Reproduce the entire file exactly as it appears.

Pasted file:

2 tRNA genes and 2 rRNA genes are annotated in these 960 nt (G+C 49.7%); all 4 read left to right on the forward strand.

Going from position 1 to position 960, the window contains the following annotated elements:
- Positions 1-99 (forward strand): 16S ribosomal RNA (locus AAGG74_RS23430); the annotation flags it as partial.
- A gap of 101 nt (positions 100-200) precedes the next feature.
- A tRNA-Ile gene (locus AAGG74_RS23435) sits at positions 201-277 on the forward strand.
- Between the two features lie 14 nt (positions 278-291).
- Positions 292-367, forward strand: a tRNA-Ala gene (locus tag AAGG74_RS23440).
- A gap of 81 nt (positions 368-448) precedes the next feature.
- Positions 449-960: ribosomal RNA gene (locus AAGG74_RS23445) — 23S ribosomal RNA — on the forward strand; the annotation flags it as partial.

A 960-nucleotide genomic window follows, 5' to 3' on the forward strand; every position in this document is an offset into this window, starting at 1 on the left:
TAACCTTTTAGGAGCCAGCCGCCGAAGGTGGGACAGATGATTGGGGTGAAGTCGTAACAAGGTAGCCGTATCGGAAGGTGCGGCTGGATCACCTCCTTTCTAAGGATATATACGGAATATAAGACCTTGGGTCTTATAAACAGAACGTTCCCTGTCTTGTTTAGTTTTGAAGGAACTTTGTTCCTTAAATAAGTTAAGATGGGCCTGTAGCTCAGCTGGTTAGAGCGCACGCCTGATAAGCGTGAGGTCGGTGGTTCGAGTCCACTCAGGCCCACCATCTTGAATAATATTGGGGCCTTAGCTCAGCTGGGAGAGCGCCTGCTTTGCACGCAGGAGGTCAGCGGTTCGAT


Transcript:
2 tRNA genes and 2 rRNA genes are annotated in these 960 nt (G+C 49.7%); all 4 read left to right on the forward strand.

Going from position 1 to position 960, the window contains the following annotated elements:
- Positions 1-99 (forward strand): 16S ribosomal RNA (locus AAGG74_RS23430); the annotation flags it as partial.
- A gap of 101 nt (positions 100-200) precedes the next feature.
- A tRNA-Ile gene (locus AAGG74_RS23435) sits at positions 201-277 on the forward strand.
- Between the two features lie 14 nt (positions 278-291).
- Positions 292-367, forward strand: a tRNA-Ala gene (locus tag AAGG74_RS23440).
- A gap of 81 nt (positions 368-448) precedes the next feature.
- Positions 449-960: ribosomal RNA gene (locus AAGG74_RS23445) — 23S ribosomal RNA — on the forward strand; the annotation flags it as partial.

A 960-nucleotide genomic window follows, 5' to 3' on the forward strand; every position in this document is an offset into this window, starting at 1 on the left:
TAACCTTTTAGGAGCCAGCCGCCGAAGGTGGGACAGATGATTGGGGTGAAGTCGTAACAAGGTAGCCGTATCGGAAGGTGCGGCTGGATCACCTCCTTTCTAAGGATATATACGGAATATAAGACCTTGGGTCTTATAAACAGAACGTTCCCTGTCTTGTTTAGTTTTGAAGGAACTTTGTTCCTTAAATAAGTTAAGATGGGCCTGTAGCTCAGCTGGTTAGAGCGCACGCCTGATAAGCGTGAGGTCGGTGGTTCGAGTCCACTCAGGCCCACCATCTTGAATAATATTGGGGCCTTAGCTCAGCTGGGAGAGCGCCTGCTTTGCACGCAGGAGGTCAGCGGTTCGAT